THE SHELL SEEKERS

By Rosamunde Pilcher

Thomas Dunne/St. Martin's. 530 pp. $19.95

"The Shell Seekers" is being billed by its publisher as a "family novel," which in this day of big books usually means a romp through three or four generations of a single family, who straggle on by, making money, love and trouble. The characterizations are shallow, plots implausible and the sex more ludicrous than lascivious as the poor, desperate author tries to invent new positions to amaze the blase' reader. Fun to read of a winter night; by morning one has forgotten who it was who did what to whom.

The reason the reader suffers instant amnesia is that the author has ignored the fact that plot comes from character -- that things happen to people because of who they are. Rosamunde Pilcher knows this and her book is not really a "family" novel but a novel about one woman, Penelope Keeling, and her relationship to her children.

Penelope Keeling is one of those people blessed with the ability to find happiness in life; when the big things collapse, she turns to the small, taking pleasure in giving friends a good meal or finding, in her winter garden, "snowdrops thrusting through the mossy turf beneath the chestnut, and the first butter gold petals of the aconites."

She loves her children but assesses them without sentiment: Her oldest daughter, Nancy, is a social climber whining her way into middle age; the middle child, Olivia, has pushed everything out of her life but the career she adores -- love, for her, must come in small doses. The beloved son, Noel, is a twister, using charm to implement his unlikely schemes.

Penelope is the embodiment of the perfect mother -- a bohemian who creates a warm and exciting environment for her children, despite a runaway husband and a lack of money. But perfection, like beauty, lies in the eye of the beholder, and only Olivia is satisfied with the casual, loving flamboyance of the eccentric Penelope. For Nancy, the perfect parent would have been a blue-haired dowager with correct connections. For Noel, it would have been a mother blind to his flaws who was happy to bankroll his schemes. These two, dealt a mother the world called perfect, feel sadly used.

The novel centers on the discovery by the two irritated and irritating offspring that artworks Penelope Keeling inherited from her painter father are now worth a great deal of money. If Penelope were to sell, Nancy could have the money to provide posh and proper schooling for her two unattractive children; if Penelope were to sell, she could give the money to Noel so that he could get rich quick.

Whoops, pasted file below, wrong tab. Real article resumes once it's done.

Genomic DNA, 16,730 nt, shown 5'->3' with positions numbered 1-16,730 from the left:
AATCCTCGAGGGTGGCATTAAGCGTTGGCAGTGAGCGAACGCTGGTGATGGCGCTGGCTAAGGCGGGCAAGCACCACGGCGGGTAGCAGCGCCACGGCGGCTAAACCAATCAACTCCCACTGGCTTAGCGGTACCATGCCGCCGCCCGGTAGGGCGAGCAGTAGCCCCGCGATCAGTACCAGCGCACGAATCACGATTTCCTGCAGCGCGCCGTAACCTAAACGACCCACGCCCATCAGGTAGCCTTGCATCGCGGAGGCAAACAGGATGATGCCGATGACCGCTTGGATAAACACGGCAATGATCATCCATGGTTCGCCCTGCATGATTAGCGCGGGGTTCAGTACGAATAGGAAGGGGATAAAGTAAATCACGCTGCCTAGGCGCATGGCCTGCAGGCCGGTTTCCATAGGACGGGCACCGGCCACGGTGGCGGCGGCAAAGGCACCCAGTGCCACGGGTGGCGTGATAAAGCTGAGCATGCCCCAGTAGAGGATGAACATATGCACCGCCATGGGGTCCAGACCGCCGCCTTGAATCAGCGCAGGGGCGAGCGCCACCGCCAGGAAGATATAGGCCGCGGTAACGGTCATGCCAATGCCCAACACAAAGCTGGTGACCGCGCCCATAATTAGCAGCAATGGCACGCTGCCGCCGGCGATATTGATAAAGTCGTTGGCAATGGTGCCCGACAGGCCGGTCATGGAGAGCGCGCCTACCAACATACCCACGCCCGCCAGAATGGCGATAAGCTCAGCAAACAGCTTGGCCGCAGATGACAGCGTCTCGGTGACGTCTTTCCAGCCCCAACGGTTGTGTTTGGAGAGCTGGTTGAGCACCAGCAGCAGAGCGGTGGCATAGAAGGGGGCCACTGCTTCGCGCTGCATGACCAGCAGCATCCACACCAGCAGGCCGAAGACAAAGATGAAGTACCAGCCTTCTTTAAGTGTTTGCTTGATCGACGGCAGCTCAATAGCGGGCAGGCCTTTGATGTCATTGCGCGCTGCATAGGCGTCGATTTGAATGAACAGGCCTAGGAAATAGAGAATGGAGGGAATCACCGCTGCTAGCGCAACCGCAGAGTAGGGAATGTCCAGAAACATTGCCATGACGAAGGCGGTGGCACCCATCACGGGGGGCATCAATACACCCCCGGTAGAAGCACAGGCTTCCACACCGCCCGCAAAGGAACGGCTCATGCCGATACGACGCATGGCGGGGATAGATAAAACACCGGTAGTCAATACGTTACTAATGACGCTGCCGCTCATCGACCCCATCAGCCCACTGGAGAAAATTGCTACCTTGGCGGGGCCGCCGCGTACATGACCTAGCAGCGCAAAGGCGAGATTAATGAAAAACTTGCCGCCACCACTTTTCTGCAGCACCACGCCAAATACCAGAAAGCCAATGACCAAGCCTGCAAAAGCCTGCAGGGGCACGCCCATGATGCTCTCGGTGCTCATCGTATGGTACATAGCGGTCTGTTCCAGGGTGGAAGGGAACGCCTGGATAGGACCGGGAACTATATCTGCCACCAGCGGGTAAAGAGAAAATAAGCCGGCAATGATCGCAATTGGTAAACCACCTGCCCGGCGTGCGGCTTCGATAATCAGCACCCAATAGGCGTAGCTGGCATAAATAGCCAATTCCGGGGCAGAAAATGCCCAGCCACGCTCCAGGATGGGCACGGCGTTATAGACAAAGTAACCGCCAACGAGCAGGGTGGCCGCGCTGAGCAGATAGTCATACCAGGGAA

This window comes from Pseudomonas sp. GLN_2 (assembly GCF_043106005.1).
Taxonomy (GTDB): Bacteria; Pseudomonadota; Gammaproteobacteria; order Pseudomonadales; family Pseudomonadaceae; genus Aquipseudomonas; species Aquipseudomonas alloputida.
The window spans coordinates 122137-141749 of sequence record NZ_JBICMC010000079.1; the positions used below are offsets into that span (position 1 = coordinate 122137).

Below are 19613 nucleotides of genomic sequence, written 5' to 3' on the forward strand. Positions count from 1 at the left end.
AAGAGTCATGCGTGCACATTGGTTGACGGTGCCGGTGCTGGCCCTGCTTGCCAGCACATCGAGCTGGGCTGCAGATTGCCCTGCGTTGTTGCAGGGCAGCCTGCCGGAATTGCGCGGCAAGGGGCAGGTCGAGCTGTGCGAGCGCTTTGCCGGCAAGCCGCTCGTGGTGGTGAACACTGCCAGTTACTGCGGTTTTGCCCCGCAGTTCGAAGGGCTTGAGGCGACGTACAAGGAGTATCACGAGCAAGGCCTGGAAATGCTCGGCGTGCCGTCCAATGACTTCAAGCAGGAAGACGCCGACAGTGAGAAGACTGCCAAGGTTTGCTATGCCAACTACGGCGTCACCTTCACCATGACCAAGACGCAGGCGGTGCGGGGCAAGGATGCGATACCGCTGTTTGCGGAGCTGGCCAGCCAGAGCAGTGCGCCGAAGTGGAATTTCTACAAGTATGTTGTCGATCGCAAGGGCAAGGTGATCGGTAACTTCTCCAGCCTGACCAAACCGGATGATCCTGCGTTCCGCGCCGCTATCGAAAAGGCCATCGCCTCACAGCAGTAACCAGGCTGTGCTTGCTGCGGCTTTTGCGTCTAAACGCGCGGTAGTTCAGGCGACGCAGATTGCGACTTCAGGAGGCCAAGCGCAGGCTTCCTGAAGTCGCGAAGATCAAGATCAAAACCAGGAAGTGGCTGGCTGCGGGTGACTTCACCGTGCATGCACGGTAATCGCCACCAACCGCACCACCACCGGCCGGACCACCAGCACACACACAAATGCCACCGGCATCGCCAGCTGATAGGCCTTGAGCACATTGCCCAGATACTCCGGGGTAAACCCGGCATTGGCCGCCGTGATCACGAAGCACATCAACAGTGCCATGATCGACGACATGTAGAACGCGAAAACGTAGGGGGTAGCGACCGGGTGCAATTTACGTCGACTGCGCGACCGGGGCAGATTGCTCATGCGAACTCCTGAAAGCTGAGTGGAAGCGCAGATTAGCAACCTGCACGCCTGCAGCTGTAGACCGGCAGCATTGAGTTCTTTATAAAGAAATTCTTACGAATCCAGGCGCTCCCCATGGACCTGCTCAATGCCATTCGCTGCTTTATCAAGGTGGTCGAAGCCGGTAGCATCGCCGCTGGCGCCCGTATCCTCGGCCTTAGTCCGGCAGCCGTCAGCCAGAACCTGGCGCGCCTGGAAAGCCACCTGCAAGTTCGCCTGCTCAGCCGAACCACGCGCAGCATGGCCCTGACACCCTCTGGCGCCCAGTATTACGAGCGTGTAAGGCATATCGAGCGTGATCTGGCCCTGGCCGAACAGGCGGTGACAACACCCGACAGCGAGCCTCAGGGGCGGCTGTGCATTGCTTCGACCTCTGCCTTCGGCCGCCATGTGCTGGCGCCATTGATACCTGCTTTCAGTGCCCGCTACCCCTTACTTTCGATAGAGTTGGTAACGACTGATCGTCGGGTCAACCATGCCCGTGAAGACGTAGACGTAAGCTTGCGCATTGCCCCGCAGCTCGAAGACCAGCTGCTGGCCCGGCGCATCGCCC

One of the works is "The Shell Seekers." It is not just a valuable painting; it is Penelope's comfort and stability, reminding her of happy summer days in Cornwall when she not only gave love but got it back. Now her heart is under attack. Noel and Nancy nag her for money, flay at her as a failure.

And if the heart as the center of love is failing, so is the heart as the center of life. She denies the doctor's diagnosis of heart attack, but there is the shortness of breath and the tight band that pulls across her chest. She must take it easy, she is told. She must have a gardener. She must have a companion. And when they come, the young gardener and the even younger companion, they return her to a world where love is taken as offered, not handed back by a fussy recipient who insists that it be repackaged.

Pilcher's novel rests on a small, gentle plot about an aging woman coming to terms yet again with a less than perfect life. Everything about the novel is gentle, from the low-key writing to the understated humor, as when Penelope, on her wedding day, is asked by her new mother-in-law to "call me Marjorie":

"Penelope blinked in some astonishment. It seemed a funny thing to call your mother-in-law Marjorie, when you knew perfectly well that her name was Dolly." Nevertheless the obliging Penelope spends a year beginning letters, "Dear Marjorie." "It was not until many months had passed, by which time it was too late to rectify the situation, that she realized that Dolly had really said, in the foyer of the Ritz, 'My dear, I should like you to call me Madre.' "

It is just such silly misunderstandings that make up life and derail love, and Pilcher's book is a story about all the steps of love, from the first flush of gratitude at finding a winter aconite specking the snow to the awe of discovering another person whose life fits into your own. There are no complex ideas or complicated events. And there are no trapezes set up in the bedroom so the characters can astound the reader with high-flying feats. "The Shell Seekers" is about ordinary people doing ordinary things, and Pilchard has made that seem every bit as important as it really is.

The reviewer is a Washington writer and critic.